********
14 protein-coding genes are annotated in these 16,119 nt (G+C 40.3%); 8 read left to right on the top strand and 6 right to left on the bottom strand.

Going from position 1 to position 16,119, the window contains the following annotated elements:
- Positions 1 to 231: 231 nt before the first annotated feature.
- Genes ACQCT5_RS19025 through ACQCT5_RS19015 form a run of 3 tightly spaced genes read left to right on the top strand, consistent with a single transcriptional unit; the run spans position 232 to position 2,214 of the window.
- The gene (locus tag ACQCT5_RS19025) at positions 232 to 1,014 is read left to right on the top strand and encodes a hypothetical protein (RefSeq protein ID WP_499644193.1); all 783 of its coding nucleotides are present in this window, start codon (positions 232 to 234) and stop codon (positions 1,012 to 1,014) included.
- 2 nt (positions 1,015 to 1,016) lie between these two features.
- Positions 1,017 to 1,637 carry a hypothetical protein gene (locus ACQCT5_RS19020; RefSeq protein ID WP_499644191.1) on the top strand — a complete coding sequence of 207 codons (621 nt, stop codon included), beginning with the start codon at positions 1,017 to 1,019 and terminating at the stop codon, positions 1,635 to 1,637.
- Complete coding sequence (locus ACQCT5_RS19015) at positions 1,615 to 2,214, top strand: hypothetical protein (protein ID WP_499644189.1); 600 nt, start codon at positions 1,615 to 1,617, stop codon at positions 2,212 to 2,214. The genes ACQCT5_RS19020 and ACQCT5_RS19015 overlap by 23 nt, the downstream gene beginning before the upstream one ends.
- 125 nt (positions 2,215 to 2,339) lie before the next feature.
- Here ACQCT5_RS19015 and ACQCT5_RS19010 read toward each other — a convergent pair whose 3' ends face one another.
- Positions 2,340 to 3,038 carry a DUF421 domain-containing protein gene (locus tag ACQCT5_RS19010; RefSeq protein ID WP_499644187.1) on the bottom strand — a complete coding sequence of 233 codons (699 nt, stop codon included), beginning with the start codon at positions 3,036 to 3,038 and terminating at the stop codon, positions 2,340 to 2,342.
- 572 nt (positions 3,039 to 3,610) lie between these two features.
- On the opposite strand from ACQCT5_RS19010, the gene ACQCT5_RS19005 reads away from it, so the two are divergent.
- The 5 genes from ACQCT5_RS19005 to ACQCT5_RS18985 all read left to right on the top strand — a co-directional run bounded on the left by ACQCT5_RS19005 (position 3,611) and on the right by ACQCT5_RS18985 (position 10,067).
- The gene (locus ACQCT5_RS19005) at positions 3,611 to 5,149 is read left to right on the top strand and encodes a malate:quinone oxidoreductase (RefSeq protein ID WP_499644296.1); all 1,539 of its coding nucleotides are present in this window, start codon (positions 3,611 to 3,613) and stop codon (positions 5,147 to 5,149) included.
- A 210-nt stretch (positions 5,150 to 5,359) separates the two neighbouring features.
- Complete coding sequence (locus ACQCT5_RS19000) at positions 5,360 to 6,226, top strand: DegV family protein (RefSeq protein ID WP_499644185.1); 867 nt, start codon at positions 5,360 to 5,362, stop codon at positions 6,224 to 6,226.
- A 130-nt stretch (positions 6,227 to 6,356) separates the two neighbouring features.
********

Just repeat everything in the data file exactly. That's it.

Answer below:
14 protein-coding genes are annotated in these 16,119 nt (G+C 40.3%); 8 read left to right on the top strand and 6 right to left on the bottom strand.

Going from position 1 to position 16,119, the window contains the following annotated elements:
- Positions 1 to 231: 231 nt before the first annotated feature.
- Genes ACQCT5_RS19025 through ACQCT5_RS19015 form a run of 3 tightly spaced genes read left to right on the top strand, consistent with a single transcriptional unit; the run spans position 232 to position 2,214 of the window.
- The gene (locus tag ACQCT5_RS19025) at positions 232 to 1,014 is read left to right on the top strand and encodes a hypothetical protein (RefSeq protein ID WP_499644193.1); all 783 of its coding nucleotides are present in this window, start codon (positions 232 to 234) and stop codon (positions 1,012 to 1,014) included.
- 2 nt (positions 1,015 to 1,016) lie between these two features.
- Positions 1,017 to 1,637 carry a hypothetical protein gene (locus ACQCT5_RS19020; RefSeq protein ID WP_499644191.1) on the top strand — a complete coding sequence of 207 codons (621 nt, stop codon included), beginning with the start codon at positions 1,017 to 1,019 and terminating at the stop codon, positions 1,635 to 1,637.
- Complete coding sequence (locus ACQCT5_RS19015) at positions 1,615 to 2,214, top strand: hypothetical protein (protein ID WP_499644189.1); 600 nt, start codon at positions 1,615 to 1,617, stop codon at positions 2,212 to 2,214. The genes ACQCT5_RS19020 and ACQCT5_RS19015 overlap by 23 nt, the downstream gene beginning before the upstream one ends.
- 125 nt (positions 2,215 to 2,339) lie before the next feature.
- Here ACQCT5_RS19015 and ACQCT5_RS19010 read toward each other — a convergent pair whose 3' ends face one another.
- Positions 2,340 to 3,038 carry a DUF421 domain-containing protein gene (locus tag ACQCT5_RS19010; RefSeq protein ID WP_499644187.1) on the bottom strand — a complete coding sequence of 233 codons (699 nt, stop codon included), beginning with the start codon at positions 3,036 to 3,038 and terminating at the stop codon, positions 2,340 to 2,342.
- 572 nt (positions 3,039 to 3,610) lie between these two features.
- On the opposite strand from ACQCT5_RS19010, the gene ACQCT5_RS19005 reads away from it, so the two are divergent.
- The 5 genes from ACQCT5_RS19005 to ACQCT5_RS18985 all read left to right on the top strand — a co-directional run bounded on the left by ACQCT5_RS19005 (position 3,611) and on the right by ACQCT5_RS18985 (position 10,067).
- The gene (locus ACQCT5_RS19005) at positions 3,611 to 5,149 is read left to right on the top strand and encodes a malate:quinone oxidoreductase (RefSeq protein ID WP_499644296.1); all 1,539 of its coding nucleotides are present in this window, start codon (positions 3,611 to 3,613) and stop codon (positions 5,147 to 5,149) included.
- A 210-nt stretch (positions 5,150 to 5,359) separates the two neighbouring features.
- Complete coding sequence (locus ACQCT5_RS19000) at positions 5,360 to 6,226, top strand: DegV family protein (RefSeq protein ID WP_499644185.1); 867 nt, start codon at positions 5,360 to 5,362, stop codon at positions 6,224 to 6,226.
- A 130-nt stretch (positions 6,227 to 6,356) separates the two neighbouring features.